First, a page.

Amazon was my first full-time employer. I arrived straight out of university, with one goal in mind - to become a great Software Developer and use this skill to "make history".

As a developer, I was taught to think about algorithms, code optimization, clean code, etc. But somehow that didn’t seem enough to push some of my projects forward. One great thing about Amazon is that the customer always comes first and that is what dictates whether a project gets in the development pipeline or not.

So what do you do when your idea of a impactful project does not match the customer’s view on it?

Above all, I wanted my work to be useful, but in the end that meant taking a step back and figuring out how to reconcile the two points of view.

Here are a few lessons I learned along a way. I hope you’ll find them useful, either as a reminder or as something new to think about.

My first lesson was to take time and understand the customer’s needs before making any decisions about software design and implementation.

This is actually quite common practice in software engineering, but the key ingredient I was missing was to start with a clean slate. I had to leave all my previous ideas behind and listen, keep an open mind about everything.


After listening and getting some rough requirements, the next lesson was to ensure a fast customer feedback loop.

In the same way that functional and integration tests are run on each project deployment, customer feedback on a regular basis is essential. The more often you do it, the more confident you are in your project’s stability.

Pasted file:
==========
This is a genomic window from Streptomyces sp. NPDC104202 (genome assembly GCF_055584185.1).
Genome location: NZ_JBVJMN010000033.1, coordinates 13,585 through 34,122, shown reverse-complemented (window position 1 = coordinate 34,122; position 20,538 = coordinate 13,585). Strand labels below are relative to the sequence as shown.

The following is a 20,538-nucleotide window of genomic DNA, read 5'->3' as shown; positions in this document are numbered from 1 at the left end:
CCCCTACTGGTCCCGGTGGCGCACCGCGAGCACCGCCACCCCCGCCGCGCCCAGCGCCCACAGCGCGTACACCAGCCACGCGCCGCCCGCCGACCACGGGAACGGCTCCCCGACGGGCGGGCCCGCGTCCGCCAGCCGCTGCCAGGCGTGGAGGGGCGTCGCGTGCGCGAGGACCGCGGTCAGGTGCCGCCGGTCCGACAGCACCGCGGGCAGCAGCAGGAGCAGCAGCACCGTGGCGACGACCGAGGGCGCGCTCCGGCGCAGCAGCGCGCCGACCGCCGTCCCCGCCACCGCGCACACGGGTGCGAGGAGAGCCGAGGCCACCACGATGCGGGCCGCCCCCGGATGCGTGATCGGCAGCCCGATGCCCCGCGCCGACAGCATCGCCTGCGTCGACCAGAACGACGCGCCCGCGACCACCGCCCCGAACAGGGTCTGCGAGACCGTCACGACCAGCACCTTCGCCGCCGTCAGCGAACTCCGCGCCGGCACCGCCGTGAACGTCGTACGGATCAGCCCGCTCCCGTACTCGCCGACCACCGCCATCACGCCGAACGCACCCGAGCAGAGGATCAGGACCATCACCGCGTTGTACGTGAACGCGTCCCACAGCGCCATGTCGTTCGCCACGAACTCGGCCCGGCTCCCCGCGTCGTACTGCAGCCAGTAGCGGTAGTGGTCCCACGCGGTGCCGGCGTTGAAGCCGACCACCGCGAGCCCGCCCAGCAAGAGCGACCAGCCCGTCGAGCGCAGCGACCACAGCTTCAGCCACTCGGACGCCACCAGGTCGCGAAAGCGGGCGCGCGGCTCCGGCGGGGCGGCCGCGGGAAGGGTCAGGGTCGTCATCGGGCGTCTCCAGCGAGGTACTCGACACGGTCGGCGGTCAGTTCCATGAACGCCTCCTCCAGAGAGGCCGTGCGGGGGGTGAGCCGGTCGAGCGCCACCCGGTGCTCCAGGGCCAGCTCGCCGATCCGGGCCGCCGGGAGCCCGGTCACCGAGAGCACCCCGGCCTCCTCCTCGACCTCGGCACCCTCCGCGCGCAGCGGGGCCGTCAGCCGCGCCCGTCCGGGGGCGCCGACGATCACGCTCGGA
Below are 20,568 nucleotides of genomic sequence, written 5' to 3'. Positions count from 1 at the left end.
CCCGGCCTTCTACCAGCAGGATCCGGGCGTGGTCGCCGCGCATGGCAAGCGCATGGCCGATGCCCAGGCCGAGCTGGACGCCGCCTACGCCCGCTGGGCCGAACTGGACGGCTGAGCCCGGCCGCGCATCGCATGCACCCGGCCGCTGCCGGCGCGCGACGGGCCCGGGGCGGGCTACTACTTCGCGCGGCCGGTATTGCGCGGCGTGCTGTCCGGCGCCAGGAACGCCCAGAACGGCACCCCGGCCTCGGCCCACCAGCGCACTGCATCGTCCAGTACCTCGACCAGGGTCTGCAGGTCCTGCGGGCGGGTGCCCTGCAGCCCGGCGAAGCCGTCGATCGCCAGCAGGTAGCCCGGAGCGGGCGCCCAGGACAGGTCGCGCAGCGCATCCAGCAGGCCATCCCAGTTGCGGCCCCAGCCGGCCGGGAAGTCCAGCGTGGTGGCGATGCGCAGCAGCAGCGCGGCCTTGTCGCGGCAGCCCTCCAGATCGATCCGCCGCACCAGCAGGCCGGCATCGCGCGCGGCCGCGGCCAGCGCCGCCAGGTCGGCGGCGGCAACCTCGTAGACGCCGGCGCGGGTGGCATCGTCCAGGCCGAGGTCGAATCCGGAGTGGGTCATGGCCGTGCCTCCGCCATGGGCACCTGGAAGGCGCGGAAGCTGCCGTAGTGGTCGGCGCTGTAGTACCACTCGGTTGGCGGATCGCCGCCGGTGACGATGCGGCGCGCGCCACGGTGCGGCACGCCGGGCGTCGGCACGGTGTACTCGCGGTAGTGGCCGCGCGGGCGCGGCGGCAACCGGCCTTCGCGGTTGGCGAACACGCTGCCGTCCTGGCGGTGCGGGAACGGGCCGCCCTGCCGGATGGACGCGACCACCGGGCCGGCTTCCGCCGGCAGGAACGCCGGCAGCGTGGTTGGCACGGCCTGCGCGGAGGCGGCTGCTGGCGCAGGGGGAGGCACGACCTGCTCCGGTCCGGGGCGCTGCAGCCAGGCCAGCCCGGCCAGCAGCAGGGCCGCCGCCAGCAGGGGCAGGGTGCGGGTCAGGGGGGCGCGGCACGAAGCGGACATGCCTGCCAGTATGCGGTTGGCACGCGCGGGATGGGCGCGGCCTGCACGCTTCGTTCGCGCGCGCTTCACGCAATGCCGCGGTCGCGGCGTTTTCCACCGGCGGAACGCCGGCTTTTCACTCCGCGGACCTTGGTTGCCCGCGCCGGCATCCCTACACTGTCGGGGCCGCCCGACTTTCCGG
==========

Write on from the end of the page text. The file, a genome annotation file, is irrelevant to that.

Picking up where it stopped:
Let’s say we are working on a large project and we’ve written a good amount of tests to check that the product is behaving as intended. It may not be an easy task to write them in a robust and maintainable way, but when the number of bugs that slip into production gets smaller and smaller, it’s worth it. In time, the development team’s confidence in their own development process grows and feature development becomes faster and easier.

Let’s replace the word "tests" with "customer feedback" and assume that we run the product through customer feedback every time we make a release. It may take time to get into a routine, and it may even be uncomfortable at first, but the more we get to know the customer’s needs the closer we get to delivering the perfect product.

If we have a relationship where we, as developers, are able to count on customer feedback and customers trust us to action their feedback, then our product and partnership can only grow.

At the end of the day, it’s trial and error. I try to I keep in mind these lessons whenever I start on a new project. I don’t get it right all the time but hey, Rome wasn’t built in a day.

And here I am working in a startup. The customer feedback loop is as short as it gets and the stakes are higher.

So how are we, at PassFort, working backwards from the customer?

One of the projects I’ve been involved with in my first months here was building our risk engine.